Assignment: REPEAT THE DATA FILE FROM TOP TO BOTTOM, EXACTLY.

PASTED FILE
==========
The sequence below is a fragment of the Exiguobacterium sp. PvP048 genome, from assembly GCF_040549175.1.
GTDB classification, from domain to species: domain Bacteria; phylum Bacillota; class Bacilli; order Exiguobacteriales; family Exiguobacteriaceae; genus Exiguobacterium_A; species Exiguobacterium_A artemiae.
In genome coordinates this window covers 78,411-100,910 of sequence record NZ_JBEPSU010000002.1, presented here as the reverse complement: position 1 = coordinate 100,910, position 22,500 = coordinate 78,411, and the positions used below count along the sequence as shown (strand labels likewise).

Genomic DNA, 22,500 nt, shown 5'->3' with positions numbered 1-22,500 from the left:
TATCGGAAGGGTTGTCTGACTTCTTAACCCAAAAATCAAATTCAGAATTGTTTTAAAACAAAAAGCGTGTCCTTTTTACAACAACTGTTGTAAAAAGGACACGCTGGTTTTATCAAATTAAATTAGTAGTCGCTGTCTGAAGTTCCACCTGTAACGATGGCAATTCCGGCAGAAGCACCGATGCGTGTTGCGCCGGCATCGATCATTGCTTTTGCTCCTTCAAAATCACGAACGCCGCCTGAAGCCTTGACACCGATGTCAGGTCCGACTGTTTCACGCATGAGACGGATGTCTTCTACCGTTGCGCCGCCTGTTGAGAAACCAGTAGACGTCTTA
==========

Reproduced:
The sequence below is a fragment of the Exiguobacterium sp. PvP048 genome, from assembly GCF_040549175.1.
GTDB classification, from domain to species: domain Bacteria; phylum Bacillota; class Bacilli; order Exiguobacteriales; family Exiguobacteriaceae; genus Exiguobacterium_A; species Exiguobacterium_A artemiae.
In genome coordinates this window covers 78,411-100,910 of sequence record NZ_JBEPSU010000002.1, presented here as the reverse complement: position 1 = coordinate 100,910, position 22,500 = coordinate 78,411, and the positions used below count along the sequence as shown (strand labels likewise).

Genomic DNA, 22,500 nt, shown 5'->3' with positions numbered 1-22,500 from the left:
TATCGGAAGGGTTGTCTGACTTCTTAACCCAAAAATCAAATTCAGAATTGTTTTAAAACAAAAAGCGTGTCCTTTTTACAACAACTGTTGTAAAAAGGACACGCTGGTTTTATCAAATTAAATTAGTAGTCGCTGTCTGAAGTTCCACCTGTAACGATGGCAATTCCGGCAGAAGCACCGATGCGTGTTGCGCCGGCATCGATCATTGCTTTTGCTCCTTCAAAATCACGAACGCCGCCTGAAGCCTTGACACCGATGTCAGGTCCGACTGTTTCACGCATGAGACGGATGTCTTCTACCGTTGCGCCGCCTGTTGAGAAACCAGTAGACGTCTTA